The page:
Three years ago, Maryland lawmakers unanimously approved a law requiring developers to do more to keep rain water on their building sites and prevent it from washing pollution into nearby streams. Passage of the "Storm Water Management Act of 2007" was hailed at the time as a landmark achievement in the long-running struggle to restore the Chesapeake Bay, as studies show polluted runoff from developed land is a significant and growing threat to water quality in the state.
Now, it seems at least some legislators are having second thoughts about how quickly developers should be required to comply, and how much they should have to do if they're redeveloping land previously built upon. A House committee held a hearing Wednesday on a bill, HB1125, that would grant some development projects breaks from the new pollution-control rules, which take effect May 4.
Legislators' qualms are prompted by a full-court press from developers and local officials, who complain that the state's rules for carrying out the law are unreasonably stringent and could cost construction jobs and tax revenues at a time when Maryland's economy is struggling.
The issue has split the state's environmental groups, with some - notably the Chesapeake Bay Foundation and 1000 Friends of Maryland - backing a deal struck two weeks ago to "grandfather" some development projects already in the works and to ease requirements for redevelopment projects to control the amount of storm-water runoff from their land.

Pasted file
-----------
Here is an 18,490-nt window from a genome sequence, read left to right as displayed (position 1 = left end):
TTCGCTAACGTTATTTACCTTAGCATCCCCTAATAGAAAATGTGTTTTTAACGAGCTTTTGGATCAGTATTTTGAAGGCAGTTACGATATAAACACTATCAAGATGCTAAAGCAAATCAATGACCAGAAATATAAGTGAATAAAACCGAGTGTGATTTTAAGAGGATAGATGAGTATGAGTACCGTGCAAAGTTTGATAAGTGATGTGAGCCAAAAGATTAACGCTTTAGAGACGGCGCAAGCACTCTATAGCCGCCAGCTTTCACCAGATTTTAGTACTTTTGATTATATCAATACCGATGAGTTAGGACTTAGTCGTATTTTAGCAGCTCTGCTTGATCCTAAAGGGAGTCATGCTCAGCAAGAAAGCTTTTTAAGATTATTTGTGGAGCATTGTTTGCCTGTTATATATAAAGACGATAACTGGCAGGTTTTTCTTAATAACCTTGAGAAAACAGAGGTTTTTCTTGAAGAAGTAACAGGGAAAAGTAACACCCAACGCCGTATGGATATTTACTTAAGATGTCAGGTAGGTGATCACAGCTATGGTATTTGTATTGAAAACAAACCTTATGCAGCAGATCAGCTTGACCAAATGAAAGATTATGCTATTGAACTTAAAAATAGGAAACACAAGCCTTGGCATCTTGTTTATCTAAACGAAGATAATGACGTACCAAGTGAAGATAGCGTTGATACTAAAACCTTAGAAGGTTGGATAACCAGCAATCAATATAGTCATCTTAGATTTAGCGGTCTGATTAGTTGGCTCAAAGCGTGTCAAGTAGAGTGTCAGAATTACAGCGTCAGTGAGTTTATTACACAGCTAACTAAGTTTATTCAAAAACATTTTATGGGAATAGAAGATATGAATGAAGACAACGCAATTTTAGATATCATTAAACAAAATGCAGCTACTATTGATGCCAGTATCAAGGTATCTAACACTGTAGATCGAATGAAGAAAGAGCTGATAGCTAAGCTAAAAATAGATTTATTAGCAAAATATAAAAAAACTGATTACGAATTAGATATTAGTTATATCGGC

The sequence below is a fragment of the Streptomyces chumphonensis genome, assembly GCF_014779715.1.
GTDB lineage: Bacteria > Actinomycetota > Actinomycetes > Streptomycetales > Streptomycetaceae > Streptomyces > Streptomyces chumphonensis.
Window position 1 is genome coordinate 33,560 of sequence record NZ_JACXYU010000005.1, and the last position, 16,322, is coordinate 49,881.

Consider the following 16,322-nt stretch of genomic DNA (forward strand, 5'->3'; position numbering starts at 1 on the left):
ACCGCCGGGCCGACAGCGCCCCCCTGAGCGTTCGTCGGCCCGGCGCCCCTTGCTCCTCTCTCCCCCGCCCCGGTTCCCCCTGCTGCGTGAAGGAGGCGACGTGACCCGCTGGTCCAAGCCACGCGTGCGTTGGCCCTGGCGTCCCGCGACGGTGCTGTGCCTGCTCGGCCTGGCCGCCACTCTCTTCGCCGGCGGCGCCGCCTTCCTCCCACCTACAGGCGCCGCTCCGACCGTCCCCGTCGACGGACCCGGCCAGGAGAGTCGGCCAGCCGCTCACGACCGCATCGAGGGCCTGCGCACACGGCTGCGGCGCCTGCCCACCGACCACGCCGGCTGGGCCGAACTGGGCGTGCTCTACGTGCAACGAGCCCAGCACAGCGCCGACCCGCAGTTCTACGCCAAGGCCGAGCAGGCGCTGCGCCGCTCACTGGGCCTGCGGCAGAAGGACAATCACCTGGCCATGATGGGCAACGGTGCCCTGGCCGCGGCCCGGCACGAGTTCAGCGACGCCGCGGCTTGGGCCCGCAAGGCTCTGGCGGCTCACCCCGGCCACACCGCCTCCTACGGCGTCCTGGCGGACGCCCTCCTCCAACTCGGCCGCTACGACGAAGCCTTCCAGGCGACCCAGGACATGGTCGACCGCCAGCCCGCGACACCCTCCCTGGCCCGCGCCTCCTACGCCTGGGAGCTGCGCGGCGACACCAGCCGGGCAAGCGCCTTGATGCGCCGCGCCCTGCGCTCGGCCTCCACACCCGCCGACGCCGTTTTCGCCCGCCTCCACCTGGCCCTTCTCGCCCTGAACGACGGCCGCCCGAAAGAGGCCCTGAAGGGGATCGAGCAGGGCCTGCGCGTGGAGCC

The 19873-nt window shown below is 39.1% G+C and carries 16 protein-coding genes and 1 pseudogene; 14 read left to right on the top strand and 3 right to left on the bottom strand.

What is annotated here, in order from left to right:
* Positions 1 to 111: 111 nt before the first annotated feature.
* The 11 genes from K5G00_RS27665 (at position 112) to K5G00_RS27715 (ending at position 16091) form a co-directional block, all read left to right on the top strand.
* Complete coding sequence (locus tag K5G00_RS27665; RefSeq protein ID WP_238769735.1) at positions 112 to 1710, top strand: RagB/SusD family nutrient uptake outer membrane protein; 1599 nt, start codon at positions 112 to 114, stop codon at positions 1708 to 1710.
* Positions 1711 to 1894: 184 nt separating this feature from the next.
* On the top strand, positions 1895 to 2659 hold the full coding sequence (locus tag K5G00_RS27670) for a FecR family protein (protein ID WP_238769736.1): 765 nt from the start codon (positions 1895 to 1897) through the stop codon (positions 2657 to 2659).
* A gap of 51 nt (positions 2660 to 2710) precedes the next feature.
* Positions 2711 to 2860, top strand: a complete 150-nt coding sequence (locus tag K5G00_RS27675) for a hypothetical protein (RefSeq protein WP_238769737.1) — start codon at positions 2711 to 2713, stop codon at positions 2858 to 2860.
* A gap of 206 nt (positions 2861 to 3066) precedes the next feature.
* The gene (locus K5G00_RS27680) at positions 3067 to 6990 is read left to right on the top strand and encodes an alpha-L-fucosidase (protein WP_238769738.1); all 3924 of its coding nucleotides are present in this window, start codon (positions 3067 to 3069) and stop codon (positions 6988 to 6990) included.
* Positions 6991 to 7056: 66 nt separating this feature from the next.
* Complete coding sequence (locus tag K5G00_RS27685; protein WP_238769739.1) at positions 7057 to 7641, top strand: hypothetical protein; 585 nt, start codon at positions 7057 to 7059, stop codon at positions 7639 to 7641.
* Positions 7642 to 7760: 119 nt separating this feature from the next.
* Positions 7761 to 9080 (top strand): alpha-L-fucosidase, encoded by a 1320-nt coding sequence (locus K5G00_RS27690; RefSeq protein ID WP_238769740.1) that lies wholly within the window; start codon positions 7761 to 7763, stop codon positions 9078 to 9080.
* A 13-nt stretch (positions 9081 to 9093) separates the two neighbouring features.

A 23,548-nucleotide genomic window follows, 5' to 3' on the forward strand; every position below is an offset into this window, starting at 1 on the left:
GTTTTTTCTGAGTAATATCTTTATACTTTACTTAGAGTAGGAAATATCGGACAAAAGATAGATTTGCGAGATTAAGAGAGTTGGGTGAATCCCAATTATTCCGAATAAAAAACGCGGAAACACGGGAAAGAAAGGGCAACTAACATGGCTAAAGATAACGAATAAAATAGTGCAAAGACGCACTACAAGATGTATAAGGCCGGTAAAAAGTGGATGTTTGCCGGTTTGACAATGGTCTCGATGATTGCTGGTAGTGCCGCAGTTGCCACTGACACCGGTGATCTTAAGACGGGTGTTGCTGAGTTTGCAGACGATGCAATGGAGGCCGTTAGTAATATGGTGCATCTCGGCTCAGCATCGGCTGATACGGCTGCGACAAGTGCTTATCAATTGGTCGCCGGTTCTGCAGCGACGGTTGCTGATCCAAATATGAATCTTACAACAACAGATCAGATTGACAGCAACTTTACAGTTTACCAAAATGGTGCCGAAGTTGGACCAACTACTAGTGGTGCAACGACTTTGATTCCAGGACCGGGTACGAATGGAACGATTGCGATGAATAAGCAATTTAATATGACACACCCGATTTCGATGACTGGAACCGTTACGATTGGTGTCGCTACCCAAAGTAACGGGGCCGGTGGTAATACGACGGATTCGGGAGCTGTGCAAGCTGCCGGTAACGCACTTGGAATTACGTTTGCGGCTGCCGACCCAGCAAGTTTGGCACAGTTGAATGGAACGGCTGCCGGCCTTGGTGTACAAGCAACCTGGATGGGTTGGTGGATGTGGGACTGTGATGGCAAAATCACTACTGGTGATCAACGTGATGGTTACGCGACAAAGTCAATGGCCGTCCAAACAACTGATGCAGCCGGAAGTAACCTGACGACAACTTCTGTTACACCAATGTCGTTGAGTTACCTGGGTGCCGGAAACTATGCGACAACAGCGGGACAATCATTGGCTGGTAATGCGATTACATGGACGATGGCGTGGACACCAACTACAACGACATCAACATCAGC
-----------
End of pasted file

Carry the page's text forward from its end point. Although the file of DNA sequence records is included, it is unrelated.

But leaders of those two groups were involved in the closed-door negotiations with builders and local officials that lead to the deal. A bevy of other environmental advocates who weren't in the room are voicing outrage over the concessions and demanding no compromises. They held a press conference at the State House on Wednesday to denounce what former U.S. Sen. Joseph Tydings called the "dirty water bill." The protest included former Gov. Harry Hughes (seen at left), former Rep. Wayne Gilchrest and former state Sen. Gerald Winegrad.
"It's like deja vu all over again," said Winegrad, an Annapolis Democrat who recalled that developers howled in the early 1980s when he sponsored the state's first law attempting to control storm-water from building sites. The inadequacy of that law was what prompted environmental advocates to push for strengthening it in 2007, he said. But before it passed, that legislation was "eviscerated," Winegrad contended, weakening its original requirement that runoff from developed land be no different than what it was before construction started.
"Enough is enough," he exhorted at the press conference. "The compromise was not a good compromise....This is outrageous. This is an environmental outrage. Let's stop it now."
Later, at the House hearing on the bill to revise the 2007 storm-water law, it got a little muddy just what everyone was arguing about. Environment Secretary Shari T. Wilson testified that her department had already issued guidance clarifying its rules and giving local officials flexibility to ease pollution-control requirements on some development and redevelopment projects.
And as part of the agreement struck two weeks ago, her agency also had proposed emergency changes to its rules spelling out essentially the same things. But Wilson volunteered to lawmakers that she was fine with the bill, too, since its provisions mirrored how her department proposed to enforce the law.